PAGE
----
Space Island One

From Wikipedia, the free encyclopedia
Jump to: navigation, search
Space Island One
Format Drama
Science Fiction
Created by Andrew MacLear
Starring Judy Loe
Indra Ove
Angus MacInnes
Bruno Eyron
Julia Bremermann
Kourosh Asad
William Oliver
Country of origin  Isle of Man
 Germany
Original language(s) English
No. of seasons 2
No. of episodes 26 (List of episodes)
Production
Producer(s) Andrew MacLear
Margaret Matheson
Running time 45 minutes
Broadcast
Original channel Sky One
Picture format PAL (576i), 4:3
Audio format Stereophonic sound
Original run 7 January – 9 November 1998 (1998-11-09)

Space Island One (or Raumstation Unity in German) is a British/German science fiction television series that ran for 26 episodes beginning in 1998. A co-production between the UK's Sky One channel and the German Vox channel, it starred Judy Loe as Kathryn McTiernan, the commander of the multinational crew of the space station Unity. Described as “a mix of Moonbase 3 and Jupiter Moon, but more turgid than either,[1] other sources describe it as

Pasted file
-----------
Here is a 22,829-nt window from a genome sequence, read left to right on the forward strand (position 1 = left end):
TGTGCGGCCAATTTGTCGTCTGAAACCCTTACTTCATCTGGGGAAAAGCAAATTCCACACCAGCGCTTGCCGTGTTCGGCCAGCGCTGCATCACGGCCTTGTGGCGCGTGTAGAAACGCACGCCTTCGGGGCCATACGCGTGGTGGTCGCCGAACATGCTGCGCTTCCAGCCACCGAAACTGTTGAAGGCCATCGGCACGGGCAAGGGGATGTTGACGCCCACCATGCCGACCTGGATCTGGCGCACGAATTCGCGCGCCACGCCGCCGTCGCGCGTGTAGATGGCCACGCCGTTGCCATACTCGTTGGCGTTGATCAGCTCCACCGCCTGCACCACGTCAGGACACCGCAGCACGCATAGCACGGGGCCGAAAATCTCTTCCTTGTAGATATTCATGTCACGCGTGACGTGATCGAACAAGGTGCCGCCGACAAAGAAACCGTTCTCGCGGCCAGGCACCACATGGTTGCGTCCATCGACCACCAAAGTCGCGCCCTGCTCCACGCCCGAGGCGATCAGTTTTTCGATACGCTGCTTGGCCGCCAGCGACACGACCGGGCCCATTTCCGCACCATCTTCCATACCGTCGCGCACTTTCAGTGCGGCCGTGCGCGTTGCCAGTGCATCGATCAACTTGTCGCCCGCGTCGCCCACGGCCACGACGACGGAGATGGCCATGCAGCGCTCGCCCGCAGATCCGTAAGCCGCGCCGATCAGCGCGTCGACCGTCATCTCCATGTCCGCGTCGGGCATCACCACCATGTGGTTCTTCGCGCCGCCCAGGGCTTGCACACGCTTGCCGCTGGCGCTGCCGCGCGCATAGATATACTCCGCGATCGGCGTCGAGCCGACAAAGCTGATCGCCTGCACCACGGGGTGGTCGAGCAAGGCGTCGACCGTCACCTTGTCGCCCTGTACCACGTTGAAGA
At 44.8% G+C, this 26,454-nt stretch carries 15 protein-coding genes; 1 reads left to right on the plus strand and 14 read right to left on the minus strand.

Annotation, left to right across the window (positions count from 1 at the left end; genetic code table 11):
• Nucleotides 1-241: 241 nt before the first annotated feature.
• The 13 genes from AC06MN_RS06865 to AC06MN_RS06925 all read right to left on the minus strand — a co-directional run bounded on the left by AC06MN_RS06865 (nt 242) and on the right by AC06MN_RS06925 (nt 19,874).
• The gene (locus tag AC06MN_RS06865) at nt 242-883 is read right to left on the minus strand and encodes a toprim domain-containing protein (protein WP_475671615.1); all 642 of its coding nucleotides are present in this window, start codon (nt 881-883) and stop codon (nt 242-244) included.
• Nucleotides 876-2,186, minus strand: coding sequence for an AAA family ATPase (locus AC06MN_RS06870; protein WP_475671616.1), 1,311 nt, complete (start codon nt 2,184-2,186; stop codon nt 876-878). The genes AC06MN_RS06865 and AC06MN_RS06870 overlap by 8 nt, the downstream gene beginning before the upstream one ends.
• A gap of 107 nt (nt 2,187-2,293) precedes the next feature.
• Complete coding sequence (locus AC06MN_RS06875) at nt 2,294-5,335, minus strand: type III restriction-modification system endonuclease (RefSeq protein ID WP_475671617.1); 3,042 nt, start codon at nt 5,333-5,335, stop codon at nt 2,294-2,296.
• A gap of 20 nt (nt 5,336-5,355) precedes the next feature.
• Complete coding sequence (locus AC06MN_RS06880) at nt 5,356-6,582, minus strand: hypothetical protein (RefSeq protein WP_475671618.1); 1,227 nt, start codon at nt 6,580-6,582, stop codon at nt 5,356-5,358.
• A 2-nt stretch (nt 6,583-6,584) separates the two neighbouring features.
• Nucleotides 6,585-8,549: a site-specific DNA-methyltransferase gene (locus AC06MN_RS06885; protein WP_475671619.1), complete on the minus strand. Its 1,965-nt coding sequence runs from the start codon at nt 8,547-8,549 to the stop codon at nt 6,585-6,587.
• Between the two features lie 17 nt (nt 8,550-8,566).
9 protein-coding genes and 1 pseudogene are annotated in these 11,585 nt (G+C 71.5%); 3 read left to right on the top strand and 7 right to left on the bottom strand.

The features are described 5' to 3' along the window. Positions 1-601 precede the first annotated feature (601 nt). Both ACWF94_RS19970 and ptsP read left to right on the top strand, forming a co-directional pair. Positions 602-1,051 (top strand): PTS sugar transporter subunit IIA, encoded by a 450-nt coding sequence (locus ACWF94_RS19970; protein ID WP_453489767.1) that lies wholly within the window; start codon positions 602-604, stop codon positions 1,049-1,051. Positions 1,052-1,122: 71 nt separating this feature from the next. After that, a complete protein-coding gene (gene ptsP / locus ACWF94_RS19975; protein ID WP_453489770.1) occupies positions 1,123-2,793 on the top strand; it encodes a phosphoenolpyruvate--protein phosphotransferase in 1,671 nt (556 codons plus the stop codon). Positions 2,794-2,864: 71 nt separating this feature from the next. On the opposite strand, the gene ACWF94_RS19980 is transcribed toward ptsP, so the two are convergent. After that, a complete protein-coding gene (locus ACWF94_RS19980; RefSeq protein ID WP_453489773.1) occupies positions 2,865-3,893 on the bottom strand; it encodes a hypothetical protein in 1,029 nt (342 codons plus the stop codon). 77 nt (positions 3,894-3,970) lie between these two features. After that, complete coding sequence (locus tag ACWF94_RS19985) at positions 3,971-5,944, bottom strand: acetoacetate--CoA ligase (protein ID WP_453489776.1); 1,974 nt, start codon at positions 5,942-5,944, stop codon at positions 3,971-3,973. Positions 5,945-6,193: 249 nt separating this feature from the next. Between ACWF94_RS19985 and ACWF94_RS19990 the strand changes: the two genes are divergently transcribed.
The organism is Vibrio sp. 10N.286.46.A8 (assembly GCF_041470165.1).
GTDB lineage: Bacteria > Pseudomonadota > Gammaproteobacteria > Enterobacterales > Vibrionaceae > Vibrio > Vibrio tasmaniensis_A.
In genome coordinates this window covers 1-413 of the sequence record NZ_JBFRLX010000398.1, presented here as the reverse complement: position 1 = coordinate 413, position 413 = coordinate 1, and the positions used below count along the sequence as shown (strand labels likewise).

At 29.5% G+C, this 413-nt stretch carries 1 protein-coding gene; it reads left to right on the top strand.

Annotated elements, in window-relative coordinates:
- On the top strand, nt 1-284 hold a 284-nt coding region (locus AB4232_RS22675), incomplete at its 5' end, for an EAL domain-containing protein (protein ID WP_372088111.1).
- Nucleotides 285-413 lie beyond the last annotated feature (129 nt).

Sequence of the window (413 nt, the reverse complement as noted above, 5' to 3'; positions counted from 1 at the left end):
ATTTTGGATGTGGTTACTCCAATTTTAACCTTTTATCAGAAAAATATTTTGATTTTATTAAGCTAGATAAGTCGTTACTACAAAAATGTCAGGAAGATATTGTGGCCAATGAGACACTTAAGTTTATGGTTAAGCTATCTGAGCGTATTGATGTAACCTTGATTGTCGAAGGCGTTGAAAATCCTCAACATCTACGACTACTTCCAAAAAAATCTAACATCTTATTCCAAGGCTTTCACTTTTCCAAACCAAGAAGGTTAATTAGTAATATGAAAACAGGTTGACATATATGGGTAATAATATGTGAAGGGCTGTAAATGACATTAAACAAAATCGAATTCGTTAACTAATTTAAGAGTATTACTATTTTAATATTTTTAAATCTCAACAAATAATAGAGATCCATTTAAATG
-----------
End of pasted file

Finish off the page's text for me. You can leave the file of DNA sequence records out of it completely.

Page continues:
"The best science fiction show you've never heard of… The show unflinchingly looks at the implications of for-profit science… and provides the most realistic look ever at life in space, including bone-mass loss. A few episodes are dull, but the show is often surprisingly weird and fun… It also features some of the most complex, believable characters of any television show".[2]

Apart from the show's creator, Andrew MacLear, other script-writers for the show included well known TV writer P. J. Hammond, acclaimed science fiction novelist Stephen Baxter and young adult writer Andrew Lane.

Cast[edit]

  • Judy Loe as Commander Kathryn MacTiernan
  • Angus MacInnes as Lieutenant Commander Walter B. Shannon
  • Bruno Eyron as Dusan Kashkavian
  • Indra Ové as Paula Hernandez
  • William Oliver as Chief Science Officer Lyle Campbell
  • Julia Bremermann as Harriet "Harry" Eschenbach
  • Kourash Asad as Dr. Kaveh Homayuni
  • Sally Grace as the voice of Control

References[edit]

  1. ^ Bradley, Dave (editor) (2005). "Britannia Rules the Airwaves". SFX Collection 22: Best of British: p128. 
  2. ^ #41 on the io9.com list of the Top 100 Science Fiction/Fantasy Shows, found at http://io9.com/5347065/the-top-100-science-fictionfantasy-shows-41-through-50 (retrieved 8/28/09)

External links[edit]